Over 50% of private jet flight hours sold since the beginning of April were to new customers
Jet card leader Sentient Jet today offered more evidence that private jet travel is set to get a boost from first-timers.
The unit of Directional Aviation’s OneSky Flight said over 50% of the more than 5,000 private jet flight hours it sold since the beginning of April were to first-time customers. Private Jet Card Comparisons estimates that equates to around $15 million in purchases from new members.
“The encouraging demand for private aviation from new customers, and in particular for jet cards that provide flight time for multiple trips, indicates that travelers are making a long-term commitment to flying private and using it as a utility rather than a lifestyle amenity,” said Andrew Collins, CEO of Sentient Jet.
He is backing up his optimism with a marketing push. The “Be Ready” ad campaign is a direct response to the new ways people are traveling amidst the COVID-19 pandemic, according to a press release.
In explaining the initiative, the company said, “People are avoiding crowded locations and are wary of high-touch TSA checkpoints and commercial aircraft. At the same time, many are faced with a need to travel for business, to reconnect with family or change locations. Sentient Jet provides a solution for those preparing to return to travel against this new backdrop where health and safety standards are more important than ever.”
One analysis shows that Covid-19 exposure risk is 30 times lower when flying privately. Industry executives have long believed the market for private aviation had a big room for growth.
“Recent statistics released by McKinsey show that over 90% of people who can afford to travel private don’t. We are now seeing this change as outreach from new customers has increased and many of them are coming off the sidelines and turning to private aviation as a trusted travel solution,” Collins noted.
Various reports estimate between one and two million U.S. households and business can afford to fly privately.
The “Be Ready” ads have three executions. The first shows a man in a blue blazer looking out the window of a private jet. The copy reads, “Your return flight to business as usual. Be ready. Get the card.”
A second ad shows the same man walking away from the camera towards a private jet. It reads, “We’ve built a business on avoiding crowds. Be ready. Get the card.”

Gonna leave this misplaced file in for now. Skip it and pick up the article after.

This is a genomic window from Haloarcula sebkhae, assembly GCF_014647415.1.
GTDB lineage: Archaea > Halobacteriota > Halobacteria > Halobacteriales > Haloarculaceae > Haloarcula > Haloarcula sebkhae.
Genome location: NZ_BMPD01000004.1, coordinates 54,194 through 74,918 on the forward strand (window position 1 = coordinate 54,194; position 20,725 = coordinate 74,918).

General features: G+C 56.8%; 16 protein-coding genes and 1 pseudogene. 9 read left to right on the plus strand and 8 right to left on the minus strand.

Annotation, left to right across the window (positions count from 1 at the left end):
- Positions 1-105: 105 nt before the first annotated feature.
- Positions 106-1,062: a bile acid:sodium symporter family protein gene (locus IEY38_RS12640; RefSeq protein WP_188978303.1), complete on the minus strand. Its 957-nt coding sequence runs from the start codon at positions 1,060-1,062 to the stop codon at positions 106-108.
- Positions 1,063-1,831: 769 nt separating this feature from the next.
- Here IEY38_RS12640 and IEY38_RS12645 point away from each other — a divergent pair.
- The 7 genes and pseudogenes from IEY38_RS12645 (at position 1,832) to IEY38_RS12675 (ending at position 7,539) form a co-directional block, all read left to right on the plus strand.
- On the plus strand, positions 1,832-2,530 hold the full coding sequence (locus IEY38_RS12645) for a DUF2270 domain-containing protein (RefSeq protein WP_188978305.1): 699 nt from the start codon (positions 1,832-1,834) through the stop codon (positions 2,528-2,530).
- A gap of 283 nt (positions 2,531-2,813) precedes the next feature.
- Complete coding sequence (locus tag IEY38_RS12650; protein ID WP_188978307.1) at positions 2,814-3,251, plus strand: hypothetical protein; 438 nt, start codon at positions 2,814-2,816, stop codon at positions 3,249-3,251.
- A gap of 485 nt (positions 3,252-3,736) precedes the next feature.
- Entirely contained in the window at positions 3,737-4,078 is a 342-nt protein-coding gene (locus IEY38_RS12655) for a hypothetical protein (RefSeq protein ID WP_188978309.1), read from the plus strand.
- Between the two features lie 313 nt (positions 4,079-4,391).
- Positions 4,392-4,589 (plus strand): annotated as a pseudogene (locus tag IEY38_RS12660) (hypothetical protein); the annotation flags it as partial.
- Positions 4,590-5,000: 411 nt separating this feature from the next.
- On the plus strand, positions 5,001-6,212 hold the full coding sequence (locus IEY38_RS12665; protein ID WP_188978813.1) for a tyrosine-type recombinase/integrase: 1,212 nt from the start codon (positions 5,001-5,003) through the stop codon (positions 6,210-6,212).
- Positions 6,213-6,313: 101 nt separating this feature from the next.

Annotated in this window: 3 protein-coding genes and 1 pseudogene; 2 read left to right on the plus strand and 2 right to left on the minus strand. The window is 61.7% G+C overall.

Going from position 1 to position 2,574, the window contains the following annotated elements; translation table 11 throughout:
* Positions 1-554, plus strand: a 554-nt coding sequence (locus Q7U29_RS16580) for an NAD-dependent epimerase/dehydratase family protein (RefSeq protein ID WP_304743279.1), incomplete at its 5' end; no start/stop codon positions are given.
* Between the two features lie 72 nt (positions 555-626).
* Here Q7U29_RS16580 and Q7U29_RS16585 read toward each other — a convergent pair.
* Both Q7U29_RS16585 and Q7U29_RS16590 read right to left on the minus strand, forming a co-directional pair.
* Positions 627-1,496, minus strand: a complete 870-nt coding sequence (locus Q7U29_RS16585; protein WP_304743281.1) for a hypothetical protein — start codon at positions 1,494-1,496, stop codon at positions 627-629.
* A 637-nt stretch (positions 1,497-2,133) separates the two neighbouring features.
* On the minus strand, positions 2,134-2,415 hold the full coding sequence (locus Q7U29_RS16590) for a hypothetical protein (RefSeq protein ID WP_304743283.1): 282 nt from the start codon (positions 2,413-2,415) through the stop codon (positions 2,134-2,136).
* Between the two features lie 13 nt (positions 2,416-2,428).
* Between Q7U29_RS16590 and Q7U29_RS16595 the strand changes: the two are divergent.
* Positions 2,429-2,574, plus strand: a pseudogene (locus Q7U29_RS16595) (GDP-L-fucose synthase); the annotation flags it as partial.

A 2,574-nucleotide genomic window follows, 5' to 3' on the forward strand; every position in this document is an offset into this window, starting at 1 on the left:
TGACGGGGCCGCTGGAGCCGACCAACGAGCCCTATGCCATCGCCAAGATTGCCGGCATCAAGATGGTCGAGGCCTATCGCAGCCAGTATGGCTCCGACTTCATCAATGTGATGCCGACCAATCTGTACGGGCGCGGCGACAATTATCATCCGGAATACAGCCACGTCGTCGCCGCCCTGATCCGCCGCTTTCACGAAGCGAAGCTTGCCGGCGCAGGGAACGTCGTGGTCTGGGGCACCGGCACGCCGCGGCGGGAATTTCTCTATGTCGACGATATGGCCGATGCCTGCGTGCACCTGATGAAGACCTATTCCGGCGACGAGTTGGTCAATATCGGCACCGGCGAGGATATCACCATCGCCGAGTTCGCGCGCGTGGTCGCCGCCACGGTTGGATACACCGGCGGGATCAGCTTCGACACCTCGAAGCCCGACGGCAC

In the other execution, two young girls smile as they seemingly point to something outside the window of their private jet. The copy reads, “Be read to get back to family. Get back to life. Get the card.
Sentient’s jet card program starts at $137,000 for 25 hours on a light jet. A spokesperson said the sale of memberships represents “a serious commitment to flying private in the long-term as opposed to using private aviation as a one-time solution.”
Last year, Sentient celebrated its 20th anniversary of inventing the jet card, by tweaking its program. In addition to adding WiFi guaranteed for midsize and large cabin private jets, it also now offers fixed one-way rates on peak days for large-cabin jets.
In addition to private flights, Sentient has also become famous for its annual catalog of special offers from luxury and lifestyle partners. This year’s edition contained over $175,000 in freebies and discounts.
Probably more important these days, Sentient is also adding a health-hygiene requirement for the charter operators it uses for members flight.
By the end of June, it will require partner operators to have treated the private jets used for Sentient with a specialized anti-bacterial coating. Additionally, pilots will be provided with and an app and health tool kit, including cuff and thermometer, with multiple times daily reporting.
Last month, Collins told a Corporate Jet Investor Town Hall he hoped private aviation would be “last in, first out” and might be a “net winner.” Four weeks later, his predictions look to be coming true.
Airline CEOs have said it may take at least three years to rebuild their route networks. On Friday, the Department of Transportation gave preliminary approval for airlines to drop service to 60 small and mid-sized cities.
Lower frequencies and fewer cities served are likely to drive even more of that 90% to private jets. Existing schedules are often reduced to one or two flights a day. That means a missed connection might mean the need for an overnight and a 24-hour delay.